Pima County planning manager receives top AZ Game & Fish award | Environment
Originally submitted by Pima County:
Julia Fonseca, Senior Planning Manager for the Pima County Office of Sustainability and Conservation, has been named Natural Resource Professional of the Year by the Arizona Game and Fish Commission.
Fonseca “has quietly advanced conservation of wildlife and their habitats” for nearly 30 years – since beginning her career in the mid-1980s as a hydrologist in the Pima County Flood Control District, according to the award nomination submitted by Brian Powell, a program coordinator in the Office of Sustainability and Conservation.
“Julia is very deserving of this award, as it reflects her professionalism and scientific approach to the protection of natural resources,” said County Administrator Chuck Huckelberry. “She always looks for facts to guide her decisions. I can think of no one more appropriate to receive this award.”
Fonseca’s work has been instrumental in:
Securing the “Outstanding Arizona Waters” designation for segments of Cienega Creek and Davidson Canyon. The designation by the state Department of Environmental Quality provides additional water quality protections to those waterways.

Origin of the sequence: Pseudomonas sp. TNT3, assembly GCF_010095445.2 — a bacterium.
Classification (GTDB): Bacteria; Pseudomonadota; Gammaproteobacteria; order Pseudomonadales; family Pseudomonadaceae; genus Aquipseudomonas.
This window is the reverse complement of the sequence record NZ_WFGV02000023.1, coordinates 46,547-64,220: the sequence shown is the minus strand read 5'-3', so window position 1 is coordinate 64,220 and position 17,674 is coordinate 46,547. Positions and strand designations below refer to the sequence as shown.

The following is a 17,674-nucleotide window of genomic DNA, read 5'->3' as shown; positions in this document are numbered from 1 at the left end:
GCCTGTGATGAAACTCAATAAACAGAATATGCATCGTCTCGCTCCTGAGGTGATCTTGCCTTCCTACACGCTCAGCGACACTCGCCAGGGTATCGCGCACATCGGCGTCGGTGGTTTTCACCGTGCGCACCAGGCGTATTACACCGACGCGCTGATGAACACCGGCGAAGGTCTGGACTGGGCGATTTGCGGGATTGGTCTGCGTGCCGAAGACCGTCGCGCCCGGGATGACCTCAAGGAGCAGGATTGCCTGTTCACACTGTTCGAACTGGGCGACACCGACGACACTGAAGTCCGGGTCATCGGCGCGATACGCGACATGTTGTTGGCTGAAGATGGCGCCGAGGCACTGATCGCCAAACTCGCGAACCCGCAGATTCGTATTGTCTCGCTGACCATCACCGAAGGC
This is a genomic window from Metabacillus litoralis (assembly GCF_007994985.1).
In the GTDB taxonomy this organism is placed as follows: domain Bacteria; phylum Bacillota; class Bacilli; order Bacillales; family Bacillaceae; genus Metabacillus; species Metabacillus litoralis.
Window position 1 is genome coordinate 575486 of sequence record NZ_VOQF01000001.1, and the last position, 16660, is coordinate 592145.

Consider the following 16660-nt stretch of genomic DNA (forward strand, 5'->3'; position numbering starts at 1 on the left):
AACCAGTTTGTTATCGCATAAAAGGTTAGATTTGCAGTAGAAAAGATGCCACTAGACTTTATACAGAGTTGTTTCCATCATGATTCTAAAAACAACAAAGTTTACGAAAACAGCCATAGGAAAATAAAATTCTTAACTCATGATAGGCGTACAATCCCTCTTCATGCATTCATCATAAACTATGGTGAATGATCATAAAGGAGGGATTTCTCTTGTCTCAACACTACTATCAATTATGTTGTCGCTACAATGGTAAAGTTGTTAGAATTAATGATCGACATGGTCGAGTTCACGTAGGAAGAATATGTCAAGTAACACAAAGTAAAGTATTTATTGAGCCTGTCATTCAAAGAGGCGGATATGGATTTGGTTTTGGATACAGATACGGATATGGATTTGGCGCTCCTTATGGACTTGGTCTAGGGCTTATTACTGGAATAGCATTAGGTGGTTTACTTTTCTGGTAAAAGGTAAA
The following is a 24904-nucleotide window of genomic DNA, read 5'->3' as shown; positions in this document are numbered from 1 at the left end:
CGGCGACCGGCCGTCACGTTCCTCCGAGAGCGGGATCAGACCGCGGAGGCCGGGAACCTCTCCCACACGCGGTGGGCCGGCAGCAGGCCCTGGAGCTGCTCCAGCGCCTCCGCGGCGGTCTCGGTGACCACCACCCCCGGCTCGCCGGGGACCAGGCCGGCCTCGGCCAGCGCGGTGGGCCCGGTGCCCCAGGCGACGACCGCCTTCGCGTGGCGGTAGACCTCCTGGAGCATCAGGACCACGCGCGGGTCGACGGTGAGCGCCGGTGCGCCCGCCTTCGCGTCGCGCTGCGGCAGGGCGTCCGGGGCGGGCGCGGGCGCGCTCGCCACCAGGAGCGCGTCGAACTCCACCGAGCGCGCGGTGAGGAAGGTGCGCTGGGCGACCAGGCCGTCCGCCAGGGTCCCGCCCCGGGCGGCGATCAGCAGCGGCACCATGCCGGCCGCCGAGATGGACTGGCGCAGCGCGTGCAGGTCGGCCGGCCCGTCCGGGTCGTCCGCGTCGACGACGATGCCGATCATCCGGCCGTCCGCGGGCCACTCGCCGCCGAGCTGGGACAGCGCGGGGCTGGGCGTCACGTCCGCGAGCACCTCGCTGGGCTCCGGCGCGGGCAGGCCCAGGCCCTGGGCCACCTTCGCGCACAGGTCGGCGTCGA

The development and implementation of the Sonoran Desert Conservation Plan (SDCP), which aims to direct growth and development away from areas with the highest natural, historic, and cultural resource values. Another key element of the SDCP has been the County’s purchase and lease of open space, and Fonseca has been involved in that process as well.
“Never one to boast of her intellect or her vast knowledge of natural resources and the regulatory framework to bring about wildlife conservation, Julia consistently seeks to bring in new and novel tools to the conservation field,” Powell said in the nomination.
“In the late 1990s and early 2000s, Julia was the primary County contact for … the team (that) developed the scientific and technical underpinnings of the award-winning Sonoran Desert Conservation Plan and though members of the team received deserving accolades, Julia’s contributions are evident in every outcome. The results of her efforts – and that of the Team – have since made it into a wide range of County and State planning efforts.”
The County’s response to the proposed Rosemont mine. She has advocated for more information and transparency in the review process to ensure long-term protection for wildlife and their habitats in the Rosemont area.
The Commission will present awards to Fonseca and 13 other recipients at its annual Commission Awards Banquet on January 11, in Carefree, Arizona. The awards, first given in 1991, recognize Arizonans who have contributed significantly to the conservation of the state’s wildlife, its outdoor heritage, and the mission of the Arizona Game and Fish Department.
For more information, please visit the Arizona Game and Fish Department online. You can see Fonseca and Linda Mayro, Director of the Office of Sustainability and Conservation, giving a presentation about the Sonoran Desert Conservation Plan at an Archaeology Café in April.